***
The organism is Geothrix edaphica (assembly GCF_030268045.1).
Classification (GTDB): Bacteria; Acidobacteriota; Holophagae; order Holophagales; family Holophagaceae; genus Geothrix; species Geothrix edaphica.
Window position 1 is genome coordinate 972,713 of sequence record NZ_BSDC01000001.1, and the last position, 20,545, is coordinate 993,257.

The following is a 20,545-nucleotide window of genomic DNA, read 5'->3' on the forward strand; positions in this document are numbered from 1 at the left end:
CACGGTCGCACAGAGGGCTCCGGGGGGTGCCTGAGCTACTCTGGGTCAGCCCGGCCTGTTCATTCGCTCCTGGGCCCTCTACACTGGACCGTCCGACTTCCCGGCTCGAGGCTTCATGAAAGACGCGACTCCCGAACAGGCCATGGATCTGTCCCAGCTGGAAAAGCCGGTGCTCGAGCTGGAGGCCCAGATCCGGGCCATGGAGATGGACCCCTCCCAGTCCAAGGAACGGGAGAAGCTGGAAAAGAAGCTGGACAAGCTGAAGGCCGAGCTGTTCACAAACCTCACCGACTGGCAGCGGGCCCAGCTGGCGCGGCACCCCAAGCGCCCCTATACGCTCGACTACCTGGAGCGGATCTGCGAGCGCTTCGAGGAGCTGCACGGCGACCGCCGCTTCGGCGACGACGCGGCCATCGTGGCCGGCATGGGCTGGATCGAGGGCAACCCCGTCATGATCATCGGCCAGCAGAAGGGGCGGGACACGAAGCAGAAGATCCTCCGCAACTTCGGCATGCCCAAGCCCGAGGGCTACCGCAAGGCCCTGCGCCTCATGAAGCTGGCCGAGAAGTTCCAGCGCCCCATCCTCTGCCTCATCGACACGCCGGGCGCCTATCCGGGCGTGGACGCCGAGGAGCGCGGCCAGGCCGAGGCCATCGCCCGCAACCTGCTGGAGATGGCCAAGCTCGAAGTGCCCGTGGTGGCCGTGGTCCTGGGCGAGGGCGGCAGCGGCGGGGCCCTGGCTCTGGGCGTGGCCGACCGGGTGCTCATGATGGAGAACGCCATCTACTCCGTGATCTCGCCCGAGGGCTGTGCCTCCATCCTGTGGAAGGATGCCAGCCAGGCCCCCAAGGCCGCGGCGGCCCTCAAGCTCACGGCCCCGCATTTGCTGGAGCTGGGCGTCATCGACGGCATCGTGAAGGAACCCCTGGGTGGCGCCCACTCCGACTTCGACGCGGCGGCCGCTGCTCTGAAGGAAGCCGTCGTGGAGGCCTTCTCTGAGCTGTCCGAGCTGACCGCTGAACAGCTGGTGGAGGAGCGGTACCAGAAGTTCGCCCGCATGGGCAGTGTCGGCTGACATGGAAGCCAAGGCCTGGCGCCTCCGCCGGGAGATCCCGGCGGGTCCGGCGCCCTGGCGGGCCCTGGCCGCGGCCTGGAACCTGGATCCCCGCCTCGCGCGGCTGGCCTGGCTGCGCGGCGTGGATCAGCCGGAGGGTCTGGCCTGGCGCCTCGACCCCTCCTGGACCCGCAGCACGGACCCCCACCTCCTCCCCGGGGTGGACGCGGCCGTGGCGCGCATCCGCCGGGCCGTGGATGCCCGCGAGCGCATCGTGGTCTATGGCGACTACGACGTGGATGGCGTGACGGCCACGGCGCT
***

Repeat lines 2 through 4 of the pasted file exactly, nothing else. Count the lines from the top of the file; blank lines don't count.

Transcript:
Classification (GTDB): Bacteria; Acidobacteriota; Holophagae; order Holophagales; family Holophagaceae; genus Geothrix; species Geothrix edaphica.
Window position 1 is genome coordinate 972,713 of sequence record NZ_BSDC01000001.1, and the last position, 20,545, is coordinate 993,257.

The following is a 20,545-nucleotide window of genomic DNA, read 5'->3' on the forward strand; positions in this document are numbered from 1 at the left end: